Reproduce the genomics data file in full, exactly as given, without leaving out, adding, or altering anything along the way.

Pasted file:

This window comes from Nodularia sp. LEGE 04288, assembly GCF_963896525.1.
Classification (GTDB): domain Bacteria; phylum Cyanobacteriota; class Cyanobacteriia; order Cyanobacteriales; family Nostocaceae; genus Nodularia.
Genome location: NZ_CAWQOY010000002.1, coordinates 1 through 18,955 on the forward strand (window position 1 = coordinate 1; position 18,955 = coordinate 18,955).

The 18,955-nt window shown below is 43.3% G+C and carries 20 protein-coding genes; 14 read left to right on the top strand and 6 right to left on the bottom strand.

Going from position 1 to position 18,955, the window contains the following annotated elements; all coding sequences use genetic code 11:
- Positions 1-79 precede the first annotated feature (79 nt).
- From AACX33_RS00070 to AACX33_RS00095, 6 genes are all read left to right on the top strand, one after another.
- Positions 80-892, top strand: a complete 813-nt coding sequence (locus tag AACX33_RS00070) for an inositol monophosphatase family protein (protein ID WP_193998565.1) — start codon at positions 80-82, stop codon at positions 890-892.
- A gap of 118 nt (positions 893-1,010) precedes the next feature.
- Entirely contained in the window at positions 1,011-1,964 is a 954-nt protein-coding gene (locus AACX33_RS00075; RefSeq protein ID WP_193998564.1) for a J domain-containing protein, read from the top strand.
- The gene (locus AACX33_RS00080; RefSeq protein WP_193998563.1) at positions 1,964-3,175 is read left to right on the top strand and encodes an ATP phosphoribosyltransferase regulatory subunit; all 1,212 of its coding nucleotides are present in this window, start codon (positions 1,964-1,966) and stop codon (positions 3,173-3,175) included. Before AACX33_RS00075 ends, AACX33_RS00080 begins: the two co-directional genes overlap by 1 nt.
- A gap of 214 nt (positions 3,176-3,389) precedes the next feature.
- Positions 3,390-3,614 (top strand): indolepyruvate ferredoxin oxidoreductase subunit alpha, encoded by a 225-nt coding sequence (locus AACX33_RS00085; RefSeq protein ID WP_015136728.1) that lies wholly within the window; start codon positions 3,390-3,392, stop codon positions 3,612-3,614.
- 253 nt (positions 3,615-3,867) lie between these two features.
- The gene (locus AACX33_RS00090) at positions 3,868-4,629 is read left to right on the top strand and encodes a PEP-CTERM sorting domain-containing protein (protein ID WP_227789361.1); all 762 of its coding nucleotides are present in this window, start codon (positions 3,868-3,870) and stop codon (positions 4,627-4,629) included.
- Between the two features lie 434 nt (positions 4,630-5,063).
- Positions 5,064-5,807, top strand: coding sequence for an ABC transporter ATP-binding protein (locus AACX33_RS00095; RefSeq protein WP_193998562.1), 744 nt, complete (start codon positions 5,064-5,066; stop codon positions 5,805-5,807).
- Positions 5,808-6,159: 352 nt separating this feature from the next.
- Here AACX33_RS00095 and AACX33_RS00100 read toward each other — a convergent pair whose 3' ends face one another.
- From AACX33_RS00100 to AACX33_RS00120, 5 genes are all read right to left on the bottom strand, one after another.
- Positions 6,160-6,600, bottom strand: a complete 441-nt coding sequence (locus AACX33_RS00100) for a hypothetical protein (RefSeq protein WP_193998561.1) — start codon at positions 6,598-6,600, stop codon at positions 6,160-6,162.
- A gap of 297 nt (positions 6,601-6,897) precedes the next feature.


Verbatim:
This window comes from Nodularia sp. LEGE 04288, assembly GCF_963896525.1.
Classification (GTDB): domain Bacteria; phylum Cyanobacteriota; class Cyanobacteriia; order Cyanobacteriales; family Nostocaceae; genus Nodularia.
Genome location: NZ_CAWQOY010000002.1, coordinates 1 through 18,955 on the forward strand (window position 1 = coordinate 1; position 18,955 = coordinate 18,955).

The 18,955-nt window shown below is 43.3% G+C and carries 20 protein-coding genes; 14 read left to right on the top strand and 6 right to left on the bottom strand.

Going from position 1 to position 18,955, the window contains the following annotated elements; all coding sequences use genetic code 11:
- Positions 1-79 precede the first annotated feature (79 nt).
- From AACX33_RS00070 to AACX33_RS00095, 6 genes are all read left to right on the top strand, one after another.
- Positions 80-892, top strand: a complete 813-nt coding sequence (locus tag AACX33_RS00070) for an inositol monophosphatase family protein (protein ID WP_193998565.1) — start codon at positions 80-82, stop codon at positions 890-892.
- A gap of 118 nt (positions 893-1,010) precedes the next feature.
- Entirely contained in the window at positions 1,011-1,964 is a 954-nt protein-coding gene (locus AACX33_RS00075; RefSeq protein ID WP_193998564.1) for a J domain-containing protein, read from the top strand.
- The gene (locus AACX33_RS00080; RefSeq protein WP_193998563.1) at positions 1,964-3,175 is read left to right on the top strand and encodes an ATP phosphoribosyltransferase regulatory subunit; all 1,212 of its coding nucleotides are present in this window, start codon (positions 1,964-1,966) and stop codon (positions 3,173-3,175) included. Before AACX33_RS00075 ends, AACX33_RS00080 begins: the two co-directional genes overlap by 1 nt.
- A gap of 214 nt (positions 3,176-3,389) precedes the next feature.
- Positions 3,390-3,614 (top strand): indolepyruvate ferredoxin oxidoreductase subunit alpha, encoded by a 225-nt coding sequence (locus AACX33_RS00085; RefSeq protein ID WP_015136728.1) that lies wholly within the window; start codon positions 3,390-3,392, stop codon positions 3,612-3,614.
- 253 nt (positions 3,615-3,867) lie between these two features.
- The gene (locus AACX33_RS00090) at positions 3,868-4,629 is read left to right on the top strand and encodes a PEP-CTERM sorting domain-containing protein (protein ID WP_227789361.1); all 762 of its coding nucleotides are present in this window, start codon (positions 3,868-3,870) and stop codon (positions 4,627-4,629) included.
- Between the two features lie 434 nt (positions 4,630-5,063).
- Positions 5,064-5,807, top strand: coding sequence for an ABC transporter ATP-binding protein (locus AACX33_RS00095; RefSeq protein WP_193998562.1), 744 nt, complete (start codon positions 5,064-5,066; stop codon positions 5,805-5,807).
- Positions 5,808-6,159: 352 nt separating this feature from the next.
- Here AACX33_RS00095 and AACX33_RS00100 read toward each other — a convergent pair whose 3' ends face one another.
- From AACX33_RS00100 to AACX33_RS00120, 5 genes are all read right to left on the bottom strand, one after another.
- Positions 6,160-6,600, bottom strand: a complete 441-nt coding sequence (locus AACX33_RS00100) for a hypothetical protein (RefSeq protein WP_193998561.1) — start codon at positions 6,598-6,600, stop codon at positions 6,160-6,162.
- A gap of 297 nt (positions 6,601-6,897) precedes the next feature.